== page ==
Damphair thinks back on his youth as being the “last and least” and Balon as “eldest and boldest”. All Aeron wanted to do was drink, boast, and take salt wives, while his brother captained his own ship by the age of seventeen. I was weak and full of sin, and scorn was more than I deserved. Better to be scorned by Balon the Brave than beloved of Euron Crow’s Eye. Balon became bitter with years, but more determined too. A lord’s son and died a king, murdered by a jealous god. And now the storm is coming, such as the isles have never known.

When Aeron arrives at Gorold’s keep he demands a private audience and to send the maesters away. Gorold retorts that it’s his hall and that the maester stays, so Aeron says that then he shall go. It seems he’s ridden for naught. He was almost to the door when the maester informed him, “Euron Crow’s Eye sits the Seastone Chair.” And “Now he sends forth ravens, summoning the captains and kings from every isle to Pyke to bend their knees and do him homage as their king.”

When he returns to Pebbleton next to the sea to sleep, his believers have made a bed for him. That night he dreams, and the sound came softly, the scream of a rusted hinge. “Urri,” he muttered, and woke, fearful. There is no hinge here, no door, no Urri. He remembers how an axe took off half of Urri’s hand when was “ten-and-four”, playing the finger dance. Quellon’s third wife gave Urri over to her maester, who swore he could sew the fingers back on, but the wounds mortified, he took fever and died before the maester could cut his arm off. When Balon learned what happened he cut the maesters fingers off, had them sewn back on, and used the same poltices and potions that failed Urri. The maester died raving, and Quellon’s third wife soon followed when a midwife drew a stillborn daughter from her womb.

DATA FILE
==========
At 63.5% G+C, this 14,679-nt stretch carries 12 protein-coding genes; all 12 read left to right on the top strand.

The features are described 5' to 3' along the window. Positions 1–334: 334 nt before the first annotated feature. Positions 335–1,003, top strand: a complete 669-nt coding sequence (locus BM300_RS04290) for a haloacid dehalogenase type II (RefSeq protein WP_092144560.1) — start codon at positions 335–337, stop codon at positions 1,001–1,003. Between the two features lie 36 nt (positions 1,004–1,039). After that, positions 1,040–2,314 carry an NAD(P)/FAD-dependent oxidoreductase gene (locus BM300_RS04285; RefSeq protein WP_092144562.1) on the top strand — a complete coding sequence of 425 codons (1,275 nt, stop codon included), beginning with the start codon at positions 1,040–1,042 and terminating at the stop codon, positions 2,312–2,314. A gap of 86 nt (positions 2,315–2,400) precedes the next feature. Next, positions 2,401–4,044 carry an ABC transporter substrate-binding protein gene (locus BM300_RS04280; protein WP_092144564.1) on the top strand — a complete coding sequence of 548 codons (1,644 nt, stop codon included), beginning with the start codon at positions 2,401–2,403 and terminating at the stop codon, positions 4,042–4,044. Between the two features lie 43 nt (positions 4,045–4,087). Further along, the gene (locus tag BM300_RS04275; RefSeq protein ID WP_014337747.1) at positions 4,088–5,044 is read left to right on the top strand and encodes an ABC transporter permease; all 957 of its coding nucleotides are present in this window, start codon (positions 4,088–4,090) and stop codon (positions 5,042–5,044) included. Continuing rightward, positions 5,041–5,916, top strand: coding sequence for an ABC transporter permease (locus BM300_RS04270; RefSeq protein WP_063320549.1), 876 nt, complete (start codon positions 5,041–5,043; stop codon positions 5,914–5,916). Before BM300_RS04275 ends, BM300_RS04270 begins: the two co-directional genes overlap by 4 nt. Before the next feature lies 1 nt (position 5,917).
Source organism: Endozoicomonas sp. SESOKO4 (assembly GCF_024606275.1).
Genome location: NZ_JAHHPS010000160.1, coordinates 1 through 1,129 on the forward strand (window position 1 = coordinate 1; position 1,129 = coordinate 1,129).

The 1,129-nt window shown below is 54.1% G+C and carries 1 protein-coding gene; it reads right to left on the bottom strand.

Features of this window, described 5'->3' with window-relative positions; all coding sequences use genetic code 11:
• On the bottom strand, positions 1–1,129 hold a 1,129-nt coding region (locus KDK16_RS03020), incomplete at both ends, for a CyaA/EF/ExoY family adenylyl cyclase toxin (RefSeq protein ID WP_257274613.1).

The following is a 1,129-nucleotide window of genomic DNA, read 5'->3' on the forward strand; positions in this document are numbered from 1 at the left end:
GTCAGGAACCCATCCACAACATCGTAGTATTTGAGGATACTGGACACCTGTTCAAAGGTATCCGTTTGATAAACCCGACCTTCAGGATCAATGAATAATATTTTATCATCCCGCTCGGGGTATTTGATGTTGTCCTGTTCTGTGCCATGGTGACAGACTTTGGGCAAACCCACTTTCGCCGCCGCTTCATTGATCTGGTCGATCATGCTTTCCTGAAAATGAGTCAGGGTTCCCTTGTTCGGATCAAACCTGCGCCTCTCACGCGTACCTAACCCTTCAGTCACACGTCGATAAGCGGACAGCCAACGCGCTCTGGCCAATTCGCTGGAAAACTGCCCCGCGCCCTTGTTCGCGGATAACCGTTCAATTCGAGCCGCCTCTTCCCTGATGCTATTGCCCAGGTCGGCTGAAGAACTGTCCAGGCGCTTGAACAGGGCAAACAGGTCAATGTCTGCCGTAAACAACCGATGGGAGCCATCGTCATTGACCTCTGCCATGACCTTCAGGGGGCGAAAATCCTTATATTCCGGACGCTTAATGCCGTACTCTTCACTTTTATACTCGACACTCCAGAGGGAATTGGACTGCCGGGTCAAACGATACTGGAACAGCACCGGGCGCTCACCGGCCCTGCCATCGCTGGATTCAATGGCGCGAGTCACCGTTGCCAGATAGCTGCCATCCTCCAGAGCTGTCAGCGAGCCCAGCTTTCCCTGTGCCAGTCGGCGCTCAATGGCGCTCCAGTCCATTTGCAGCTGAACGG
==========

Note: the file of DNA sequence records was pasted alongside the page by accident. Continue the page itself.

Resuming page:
It shamed Aeron to recall that he continued to drink and dance in the years following Urri’s death, and he even once bet his own longship against a herd of goats that he could quench a hearthfire with no more than his cock. He feasted on goat for more than a year and named his longship Golden Storm.  In the end his ship went down during Balon’s first rebellion, cut in half by a war galley called Fury when Stannis caught him in a trap and smashed the Iron Fleet. He was sent to Lannisport in chains, and spent the rest of the rebellion in the bowels of Casterly Rock. He thinks to himself, That man is dead. He had drowned and been reborn from the sea, the god’s own prophet. No mortal man could frighten him, no more than the darkness could…nor memories, the bones of the soul. The sound of a door opening, the scream of a rusted iron hinge. Euron has come again.